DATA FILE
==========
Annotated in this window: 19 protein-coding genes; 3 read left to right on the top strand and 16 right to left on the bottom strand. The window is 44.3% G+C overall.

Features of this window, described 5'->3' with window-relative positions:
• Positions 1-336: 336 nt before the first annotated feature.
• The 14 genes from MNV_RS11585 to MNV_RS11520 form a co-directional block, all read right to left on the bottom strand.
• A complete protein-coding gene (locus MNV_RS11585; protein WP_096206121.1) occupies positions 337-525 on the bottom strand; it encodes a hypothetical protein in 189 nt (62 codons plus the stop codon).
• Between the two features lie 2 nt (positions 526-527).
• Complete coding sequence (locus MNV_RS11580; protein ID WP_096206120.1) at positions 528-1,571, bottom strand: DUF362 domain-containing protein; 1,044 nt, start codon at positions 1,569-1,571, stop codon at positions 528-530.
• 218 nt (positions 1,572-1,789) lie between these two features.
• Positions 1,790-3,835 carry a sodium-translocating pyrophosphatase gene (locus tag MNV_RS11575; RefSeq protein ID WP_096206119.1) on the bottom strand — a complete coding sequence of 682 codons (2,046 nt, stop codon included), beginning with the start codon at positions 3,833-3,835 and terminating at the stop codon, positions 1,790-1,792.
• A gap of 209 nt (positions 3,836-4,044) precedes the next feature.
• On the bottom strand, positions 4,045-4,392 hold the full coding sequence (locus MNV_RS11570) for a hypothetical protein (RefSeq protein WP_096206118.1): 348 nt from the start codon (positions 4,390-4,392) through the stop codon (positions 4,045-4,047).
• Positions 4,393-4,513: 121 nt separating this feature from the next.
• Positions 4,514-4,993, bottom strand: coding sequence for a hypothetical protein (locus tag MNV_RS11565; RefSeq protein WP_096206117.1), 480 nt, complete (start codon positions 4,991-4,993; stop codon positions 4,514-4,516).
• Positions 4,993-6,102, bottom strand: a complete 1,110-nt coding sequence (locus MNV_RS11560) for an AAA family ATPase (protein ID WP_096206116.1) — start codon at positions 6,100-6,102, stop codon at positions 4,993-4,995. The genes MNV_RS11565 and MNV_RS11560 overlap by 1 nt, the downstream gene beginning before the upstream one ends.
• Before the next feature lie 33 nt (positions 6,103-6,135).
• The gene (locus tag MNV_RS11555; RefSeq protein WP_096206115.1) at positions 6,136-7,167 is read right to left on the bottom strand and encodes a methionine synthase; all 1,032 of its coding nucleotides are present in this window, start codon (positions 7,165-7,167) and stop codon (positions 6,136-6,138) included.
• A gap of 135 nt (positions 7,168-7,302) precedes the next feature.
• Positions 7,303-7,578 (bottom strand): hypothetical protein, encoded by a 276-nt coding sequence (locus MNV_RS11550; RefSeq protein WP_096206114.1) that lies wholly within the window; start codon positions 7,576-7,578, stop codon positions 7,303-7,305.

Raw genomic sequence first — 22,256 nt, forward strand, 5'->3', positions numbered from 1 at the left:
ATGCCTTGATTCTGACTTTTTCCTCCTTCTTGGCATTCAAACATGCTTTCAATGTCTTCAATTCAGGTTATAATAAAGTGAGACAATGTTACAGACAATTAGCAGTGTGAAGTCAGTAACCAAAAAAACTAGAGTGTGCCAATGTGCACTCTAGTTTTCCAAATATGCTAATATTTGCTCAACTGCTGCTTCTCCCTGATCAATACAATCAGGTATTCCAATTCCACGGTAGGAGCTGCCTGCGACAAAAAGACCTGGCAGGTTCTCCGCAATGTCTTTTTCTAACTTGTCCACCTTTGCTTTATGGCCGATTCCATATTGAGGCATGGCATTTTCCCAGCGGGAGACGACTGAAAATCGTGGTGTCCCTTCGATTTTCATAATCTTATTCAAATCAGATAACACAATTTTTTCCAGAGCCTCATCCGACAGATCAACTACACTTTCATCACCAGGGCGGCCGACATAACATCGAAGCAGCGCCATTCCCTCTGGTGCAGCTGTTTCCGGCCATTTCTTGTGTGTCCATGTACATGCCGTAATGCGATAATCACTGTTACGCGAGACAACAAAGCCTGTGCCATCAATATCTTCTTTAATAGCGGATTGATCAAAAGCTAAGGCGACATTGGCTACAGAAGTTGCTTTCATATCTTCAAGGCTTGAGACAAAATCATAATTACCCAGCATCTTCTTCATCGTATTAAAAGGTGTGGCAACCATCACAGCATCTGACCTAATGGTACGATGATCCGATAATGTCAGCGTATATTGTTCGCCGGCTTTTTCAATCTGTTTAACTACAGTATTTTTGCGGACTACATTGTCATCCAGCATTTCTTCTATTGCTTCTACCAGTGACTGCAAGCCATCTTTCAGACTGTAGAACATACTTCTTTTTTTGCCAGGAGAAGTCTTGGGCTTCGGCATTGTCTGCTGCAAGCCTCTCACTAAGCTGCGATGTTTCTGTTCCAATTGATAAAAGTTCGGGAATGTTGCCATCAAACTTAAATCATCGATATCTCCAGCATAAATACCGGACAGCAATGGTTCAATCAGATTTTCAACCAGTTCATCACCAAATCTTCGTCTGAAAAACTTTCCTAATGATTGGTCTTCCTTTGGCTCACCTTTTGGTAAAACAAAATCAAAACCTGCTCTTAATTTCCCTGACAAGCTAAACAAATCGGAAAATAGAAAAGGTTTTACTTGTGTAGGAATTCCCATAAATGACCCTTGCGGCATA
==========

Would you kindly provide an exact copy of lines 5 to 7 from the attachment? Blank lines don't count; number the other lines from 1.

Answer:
• A complete protein-coding gene (locus MNV_RS11585; protein WP_096206121.1) occupies positions 337-525 on the bottom strand; it encodes a hypothetical protein in 189 nt (62 codons plus the stop codon).
• Between the two features lie 2 nt (positions 526-527).
• Complete coding sequence (locus MNV_RS11580; protein ID WP_096206120.1) at positions 528-1,571, bottom strand: DUF362 domain-containing protein; 1,044 nt, start codon at positions 1,569-1,571, stop codon at positions 528-530.